Eighteenth Sunday of Ordinary Time (Year B)
1st Reading: Exodus 16 v 2-4
2nd Reading: Ephesians 4 v 17 & 20-24
Gospel: John 6 v 24-35
Today’s gospel was also the gospel reading on a recent weekday and it’s an episode we are very familiar with anyway. It’s hard to figure out the Israelites. They’d escaped from slavery in Egypt under Moses’ leadership and here they were on their way to the land of Canaan that God had promised he would give them. They’d already witnessed one of God’s greatest miracles in the parting of the Red Sea so that they could escape Pharaoh’s army and you would think that would have been an impressive enough experience that they would never doubt or question God’s care of them, but you’d be wrong.
They were constantly moaning and complaining – and not just against Moses but also against God himself. And typical of their complaints was as we heard in that first reading: “We had all the food we wanted in Egypt, why did you bring us out into this wilderness to starve to death?” God hears their complaints to Moses and he sends them manna from which they could make bread, and then he sends quails – birds – that they could catch and cook. God’s instruction through Moses was that as a sign of his providence the people should only collect as much manna as they needed – no more, no less – but they couldn’t even do that. Not trusting God, some collected more than they needed just in case, but scripture tells us that any extra they gathered went bad so they couldn’t eat it.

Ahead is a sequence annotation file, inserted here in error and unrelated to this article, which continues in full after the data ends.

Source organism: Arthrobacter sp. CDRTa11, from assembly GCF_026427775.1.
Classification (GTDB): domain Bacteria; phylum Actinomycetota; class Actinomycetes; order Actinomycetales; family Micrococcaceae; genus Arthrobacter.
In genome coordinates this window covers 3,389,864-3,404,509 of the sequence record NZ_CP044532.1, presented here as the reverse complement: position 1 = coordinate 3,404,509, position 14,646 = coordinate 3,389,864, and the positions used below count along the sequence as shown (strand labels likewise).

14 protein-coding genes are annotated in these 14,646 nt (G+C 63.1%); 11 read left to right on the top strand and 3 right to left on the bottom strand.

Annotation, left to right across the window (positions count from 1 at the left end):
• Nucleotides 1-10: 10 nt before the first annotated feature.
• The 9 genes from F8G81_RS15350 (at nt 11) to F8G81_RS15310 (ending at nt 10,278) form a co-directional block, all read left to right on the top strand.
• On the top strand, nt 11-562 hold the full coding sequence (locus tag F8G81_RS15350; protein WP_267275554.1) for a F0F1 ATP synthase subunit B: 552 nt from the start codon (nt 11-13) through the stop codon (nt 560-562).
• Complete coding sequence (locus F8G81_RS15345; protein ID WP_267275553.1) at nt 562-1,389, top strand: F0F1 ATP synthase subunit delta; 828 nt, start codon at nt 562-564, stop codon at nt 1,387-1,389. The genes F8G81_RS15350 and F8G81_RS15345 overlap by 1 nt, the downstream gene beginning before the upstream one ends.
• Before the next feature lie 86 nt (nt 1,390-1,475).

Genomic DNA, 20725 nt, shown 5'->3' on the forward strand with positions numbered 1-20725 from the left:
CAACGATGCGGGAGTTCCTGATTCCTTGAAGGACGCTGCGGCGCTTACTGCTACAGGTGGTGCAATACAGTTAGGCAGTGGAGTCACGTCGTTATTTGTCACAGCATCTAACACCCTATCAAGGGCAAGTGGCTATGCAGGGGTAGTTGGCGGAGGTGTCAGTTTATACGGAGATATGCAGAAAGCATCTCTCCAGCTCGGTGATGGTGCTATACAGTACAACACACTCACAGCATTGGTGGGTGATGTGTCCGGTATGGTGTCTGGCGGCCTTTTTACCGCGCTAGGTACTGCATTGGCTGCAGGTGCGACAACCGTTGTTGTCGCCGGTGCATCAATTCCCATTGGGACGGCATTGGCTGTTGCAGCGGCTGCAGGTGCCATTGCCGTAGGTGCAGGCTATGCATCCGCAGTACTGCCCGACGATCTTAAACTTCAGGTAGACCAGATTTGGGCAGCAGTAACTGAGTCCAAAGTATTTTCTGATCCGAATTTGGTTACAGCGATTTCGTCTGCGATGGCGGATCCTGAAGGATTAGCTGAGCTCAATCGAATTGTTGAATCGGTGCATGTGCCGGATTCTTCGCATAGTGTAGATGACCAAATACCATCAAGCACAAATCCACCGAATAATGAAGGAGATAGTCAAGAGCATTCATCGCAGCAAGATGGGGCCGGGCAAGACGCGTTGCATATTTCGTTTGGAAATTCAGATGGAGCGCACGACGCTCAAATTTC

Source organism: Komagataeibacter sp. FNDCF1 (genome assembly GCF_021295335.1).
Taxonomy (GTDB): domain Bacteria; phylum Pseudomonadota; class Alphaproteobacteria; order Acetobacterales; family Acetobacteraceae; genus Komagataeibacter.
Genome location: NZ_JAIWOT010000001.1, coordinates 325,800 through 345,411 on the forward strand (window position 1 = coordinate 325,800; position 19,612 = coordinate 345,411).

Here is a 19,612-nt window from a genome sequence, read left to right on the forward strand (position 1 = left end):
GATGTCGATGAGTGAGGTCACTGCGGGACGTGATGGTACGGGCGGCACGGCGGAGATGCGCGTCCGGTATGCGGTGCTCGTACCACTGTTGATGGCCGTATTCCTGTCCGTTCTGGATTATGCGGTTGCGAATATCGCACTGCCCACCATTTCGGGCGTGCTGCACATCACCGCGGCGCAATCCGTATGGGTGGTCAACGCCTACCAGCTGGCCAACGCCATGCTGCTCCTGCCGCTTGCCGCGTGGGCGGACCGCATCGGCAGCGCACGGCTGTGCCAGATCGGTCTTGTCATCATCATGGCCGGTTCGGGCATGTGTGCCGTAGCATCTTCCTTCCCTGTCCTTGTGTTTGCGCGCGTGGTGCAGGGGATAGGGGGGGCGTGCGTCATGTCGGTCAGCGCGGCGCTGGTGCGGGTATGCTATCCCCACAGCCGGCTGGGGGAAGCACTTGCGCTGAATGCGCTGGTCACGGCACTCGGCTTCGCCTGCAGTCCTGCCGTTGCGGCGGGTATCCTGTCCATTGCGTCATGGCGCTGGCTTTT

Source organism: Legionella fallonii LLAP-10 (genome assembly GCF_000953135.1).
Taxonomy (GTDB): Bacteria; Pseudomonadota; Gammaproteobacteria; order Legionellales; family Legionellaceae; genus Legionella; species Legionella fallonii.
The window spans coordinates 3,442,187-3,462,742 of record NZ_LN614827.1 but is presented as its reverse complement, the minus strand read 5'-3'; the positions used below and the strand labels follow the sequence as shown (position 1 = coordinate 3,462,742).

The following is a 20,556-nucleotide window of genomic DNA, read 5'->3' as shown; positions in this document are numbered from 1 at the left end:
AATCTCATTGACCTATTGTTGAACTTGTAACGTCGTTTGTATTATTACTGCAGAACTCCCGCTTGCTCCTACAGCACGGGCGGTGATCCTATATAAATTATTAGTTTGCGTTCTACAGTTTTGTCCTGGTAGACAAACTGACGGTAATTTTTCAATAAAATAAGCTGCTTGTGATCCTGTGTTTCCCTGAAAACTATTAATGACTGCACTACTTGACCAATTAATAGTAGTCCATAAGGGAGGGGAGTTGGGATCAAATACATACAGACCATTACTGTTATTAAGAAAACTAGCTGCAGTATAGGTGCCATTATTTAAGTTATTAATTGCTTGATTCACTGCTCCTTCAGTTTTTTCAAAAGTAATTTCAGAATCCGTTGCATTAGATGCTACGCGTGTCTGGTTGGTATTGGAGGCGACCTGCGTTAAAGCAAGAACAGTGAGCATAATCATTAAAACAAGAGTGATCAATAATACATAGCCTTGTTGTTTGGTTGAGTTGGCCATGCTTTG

And, of course, it wasn’t long before they were moaning and complaining yet again, this time because they were sick of eating the same thing every day – bread and meat… what did they want in the middle of the wilderness? God was already taking care of them and it may not have been a 5-star menu, but it kept them alive and they were on their way to the promised land. And we haven’t even come to the episode yet when they abandoned God and began worshipping a golden idol just because Moses had spent too long up on the mountain receiving the 10 commandments from God and so they gave up on God and started worshipping a false god instead.
The thing is, though, that as tempting as it is to criticize the Israelites and condemn them for their infidelity, we are often just as guilty in our own way of failing to trust in God, failing to appreciate all that he does for us, just because sometimes things don’t quite go the way we expect, and when there’s no one else or nothing else for us to blame, we blame God. We might not say so in as many words, but it’s what we are thinking, and all too easily we seem to forget God’s providence in our lives, all the things he has done for us and all the things with which he has blessed us. When things aren’t going quite so well it’s not God, it’s life, and we just need to remember that God is always there to help us, especially at such times.